“Yes,” said Amaryllis. “I think I would like that.” And there I knew she was lying, because the thought of Amaryllis making a commitment to a forest, or the spirit of a forest, or whatever, sent up a bunch of error messages. (To be clear, these were non-literal error messages. I was at a point in my life where I needed to start making that distinction.)
“Then I will choose to demur on that question, Juniper,” said Solace.
I tensed for a moment before some remote part of my brain told me that Amaryllis had already said my name in front of her. “I’m sorry, we never did make our introductions,” I said. “I’m Juniper, this is Mary.” There was a little twist of Amaryllis’ lips at the fact that I hadn’t used her real name, only enough that I knew she got it.
“And who are you, at a deeper level?” asked Solace, still with her kindly smile. “I, again, know almost nothing of you. Three races among the four of you, magic items to spare, and a warder of some skill? There are not terribly many conventional arrangements of people who would suit even that bare bones description. If the four of you really do have a teleportation key, then … well, I don’t know what that would make you.”
“Joon?” asked Amaryllis. I could read the implied question in her voice. Can we trust her?
“It’s complicated,” I said.
I turned to look at the locus. The Six-Eyed Doe, as the game termed it, that was my actual companion, not Solace. And if I were a game master who had a player with the ability to literally see the loyalty levels of everyone on the team, you had better believe I would give them someone their power didn’t work on. The question was whether that meant Solace was meant to betray us, or whether it was a red herring, or whether I was trying to read far too deep into what little of the Dungeon Master’s machinations I could actually, visibly see.
I had made a promise to myself that I wasn’t going to treat people like that, that I wasn’t going to throw anyone under the bus because I doubted that they were real. I had read those kinds of stories, and they almost never worked out right for the protagonist, but it wasn’t just that, it was the idea that if I discounted things as ‘not real’ then I would have to discount my entire life, because I couldn’t trust any of that either, not even the vividly real ones.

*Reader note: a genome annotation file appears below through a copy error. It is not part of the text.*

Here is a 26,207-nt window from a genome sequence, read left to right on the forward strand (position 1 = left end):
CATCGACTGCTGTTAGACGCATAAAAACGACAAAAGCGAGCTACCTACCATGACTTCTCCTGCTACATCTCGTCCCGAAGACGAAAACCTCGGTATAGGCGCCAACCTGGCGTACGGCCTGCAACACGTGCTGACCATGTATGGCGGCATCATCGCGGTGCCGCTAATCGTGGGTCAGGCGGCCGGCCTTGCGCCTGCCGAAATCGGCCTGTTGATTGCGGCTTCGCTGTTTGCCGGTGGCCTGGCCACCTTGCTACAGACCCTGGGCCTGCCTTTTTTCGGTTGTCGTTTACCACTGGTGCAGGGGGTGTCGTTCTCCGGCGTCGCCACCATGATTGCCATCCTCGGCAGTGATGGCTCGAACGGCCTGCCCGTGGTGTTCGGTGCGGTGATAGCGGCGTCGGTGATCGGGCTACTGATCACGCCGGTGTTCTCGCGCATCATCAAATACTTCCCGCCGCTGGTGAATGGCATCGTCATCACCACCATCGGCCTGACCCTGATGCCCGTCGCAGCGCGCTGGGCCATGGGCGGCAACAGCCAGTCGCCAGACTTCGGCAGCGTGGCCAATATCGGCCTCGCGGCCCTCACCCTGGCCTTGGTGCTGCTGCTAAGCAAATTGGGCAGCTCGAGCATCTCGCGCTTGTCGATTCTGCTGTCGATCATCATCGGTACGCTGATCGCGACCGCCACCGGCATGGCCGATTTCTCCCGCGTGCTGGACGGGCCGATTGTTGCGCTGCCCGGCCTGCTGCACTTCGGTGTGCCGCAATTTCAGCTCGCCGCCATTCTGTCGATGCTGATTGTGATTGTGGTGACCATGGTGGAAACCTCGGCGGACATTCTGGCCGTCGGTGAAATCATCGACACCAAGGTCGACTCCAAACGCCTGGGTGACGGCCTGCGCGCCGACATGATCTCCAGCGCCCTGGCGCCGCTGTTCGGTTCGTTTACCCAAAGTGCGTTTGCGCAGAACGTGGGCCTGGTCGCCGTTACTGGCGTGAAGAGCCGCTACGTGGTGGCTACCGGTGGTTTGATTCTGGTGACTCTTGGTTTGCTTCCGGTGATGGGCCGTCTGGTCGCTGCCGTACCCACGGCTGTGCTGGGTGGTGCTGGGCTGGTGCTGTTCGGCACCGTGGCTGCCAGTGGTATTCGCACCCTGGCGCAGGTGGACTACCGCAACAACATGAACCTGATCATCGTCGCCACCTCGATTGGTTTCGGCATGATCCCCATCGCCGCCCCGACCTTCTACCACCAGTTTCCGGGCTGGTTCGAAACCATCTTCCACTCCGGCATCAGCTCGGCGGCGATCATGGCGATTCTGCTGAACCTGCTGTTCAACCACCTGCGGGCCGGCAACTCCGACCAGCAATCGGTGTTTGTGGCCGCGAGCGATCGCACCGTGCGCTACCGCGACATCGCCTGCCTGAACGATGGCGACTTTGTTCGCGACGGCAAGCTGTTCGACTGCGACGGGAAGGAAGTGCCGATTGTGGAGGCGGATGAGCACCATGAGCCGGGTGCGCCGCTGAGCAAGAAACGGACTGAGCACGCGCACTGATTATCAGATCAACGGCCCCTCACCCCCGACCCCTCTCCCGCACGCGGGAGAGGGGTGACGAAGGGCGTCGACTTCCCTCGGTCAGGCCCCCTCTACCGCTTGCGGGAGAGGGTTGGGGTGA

So on her merits, could we trust Solace? No, absolutely not. If I had known that she wasn’t a companion, then I probably wouldn’t have gone into the bottle to begin with. She was a companion’s — servant? secretary? hand? — something like those, but that was introducing trust chains into the mix, and I didn’t particularly trust or understand the Six-Eyed Doe as yet either. Solace seemed nice enough, but I wasn’t about to live my life on Aerb on the basis of how nice people seemed when I first met them. That wasn’t to say that I was going to reject the quest, or even reject having her as a traveling companion, but trust had to be earned, if the game wasn’t going to just cough up that information.
“Complicated?” asked Solace. She gave me a small grin. “I’ve been the only druid left on Aerb for the last thirty years. I survived the extermination efforts of the Second Empire. I understand a thing or two about complicated. I won’t ask you to break any silence you feel you need to keep, and Mary, I will confirm that you’re right; I can hear anything that’s said within the domain of the locus.”
“Wait, are you saying that you’re at least three hundred years old?” I asked. “How is that possible? Did you know the Lost King?”
“This body is forty years old,” said Solace. “Young, by crantek standards. When I grow too old I perform the rite of Yaxukasu Axud, which allows me to be birthed again. I have lived for four hundred and eight years, across a number of bodies. The Lost King was before my time, sadly.”
I sighed. “Well, that at least explains how you can be here if the locus couldn’t induct anyone into the grove.” That also meant that she was a source of valuable knowledge, but perhaps not the kind of knowledge that was of immediate use, especially if they were anti-knowledge. “Is healing within the realm of what a druid can do?”
“Of course,” said Solace. “It was what we were most known for. Outside the bottle I am considerably weaker, but inside I can heal almost any injury and cure almost any disease, so long as it’s not too far progressed. Before the Second Empire, people used to bring their sick into the woods in hopes of finding a druid they could plead their case to.”
I frowned at that. “Okay, but wouldn’t it have made more sense to just set up a station where people could come and get a hearing?” I asked. “Why should they have to wander into the woods? I mean why would the druids want totally ignorant outsiders coming in and bumbling their way around?”